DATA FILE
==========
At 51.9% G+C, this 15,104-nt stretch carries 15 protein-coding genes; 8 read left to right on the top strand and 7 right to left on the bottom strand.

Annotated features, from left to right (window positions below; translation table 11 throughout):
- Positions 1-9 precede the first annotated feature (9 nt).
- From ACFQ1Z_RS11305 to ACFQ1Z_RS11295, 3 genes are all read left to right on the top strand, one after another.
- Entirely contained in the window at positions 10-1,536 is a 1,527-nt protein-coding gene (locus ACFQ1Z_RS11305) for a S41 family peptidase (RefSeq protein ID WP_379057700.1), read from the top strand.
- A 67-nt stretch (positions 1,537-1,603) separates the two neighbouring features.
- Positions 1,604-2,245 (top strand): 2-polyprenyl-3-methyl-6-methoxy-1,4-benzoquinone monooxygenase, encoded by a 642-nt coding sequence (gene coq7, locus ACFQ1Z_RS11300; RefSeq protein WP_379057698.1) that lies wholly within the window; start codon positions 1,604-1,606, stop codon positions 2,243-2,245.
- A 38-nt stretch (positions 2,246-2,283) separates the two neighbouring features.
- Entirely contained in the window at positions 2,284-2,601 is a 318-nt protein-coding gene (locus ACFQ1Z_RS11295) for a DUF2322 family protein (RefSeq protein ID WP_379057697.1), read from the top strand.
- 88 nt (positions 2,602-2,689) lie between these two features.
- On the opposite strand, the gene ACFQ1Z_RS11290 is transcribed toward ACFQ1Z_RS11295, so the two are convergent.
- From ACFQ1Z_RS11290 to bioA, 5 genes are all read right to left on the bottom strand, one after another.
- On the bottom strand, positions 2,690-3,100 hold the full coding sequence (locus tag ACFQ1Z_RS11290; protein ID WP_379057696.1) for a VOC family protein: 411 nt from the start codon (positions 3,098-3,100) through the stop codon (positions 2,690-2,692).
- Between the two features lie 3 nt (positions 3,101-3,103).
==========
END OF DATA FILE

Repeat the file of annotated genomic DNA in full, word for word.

At 51.9% G+C, this 15,104-nt stretch carries 15 protein-coding genes; 8 read left to right on the top strand and 7 right to left on the bottom strand.

Annotated features, from left to right (window positions below; translation table 11 throughout):
- Positions 1-9 precede the first annotated feature (9 nt).
- From ACFQ1Z_RS11305 to ACFQ1Z_RS11295, 3 genes are all read left to right on the top strand, one after another.
- Entirely contained in the window at positions 10-1,536 is a 1,527-nt protein-coding gene (locus ACFQ1Z_RS11305) for a S41 family peptidase (RefSeq protein ID WP_379057700.1), read from the top strand.
- A 67-nt stretch (positions 1,537-1,603) separates the two neighbouring features.
- Positions 1,604-2,245 (top strand): 2-polyprenyl-3-methyl-6-methoxy-1,4-benzoquinone monooxygenase, encoded by a 642-nt coding sequence (gene coq7, locus ACFQ1Z_RS11300; RefSeq protein WP_379057698.1) that lies wholly within the window; start codon positions 1,604-1,606, stop codon positions 2,243-2,245.
- A 38-nt stretch (positions 2,246-2,283) separates the two neighbouring features.
- Entirely contained in the window at positions 2,284-2,601 is a 318-nt protein-coding gene (locus ACFQ1Z_RS11295) for a DUF2322 family protein (RefSeq protein ID WP_379057697.1), read from the top strand.
- 88 nt (positions 2,602-2,689) lie between these two features.
- On the opposite strand, the gene ACFQ1Z_RS11290 is transcribed toward ACFQ1Z_RS11295, so the two are convergent.
- From ACFQ1Z_RS11290 to bioA, 5 genes are all read right to left on the bottom strand, one after another.
- On the bottom strand, positions 2,690-3,100 hold the full coding sequence (locus tag ACFQ1Z_RS11290; protein ID WP_379057696.1) for a VOC family protein: 411 nt from the start codon (positions 3,098-3,100) through the stop codon (positions 2,690-2,692).
- Between the two features lie 3 nt (positions 3,101-3,103).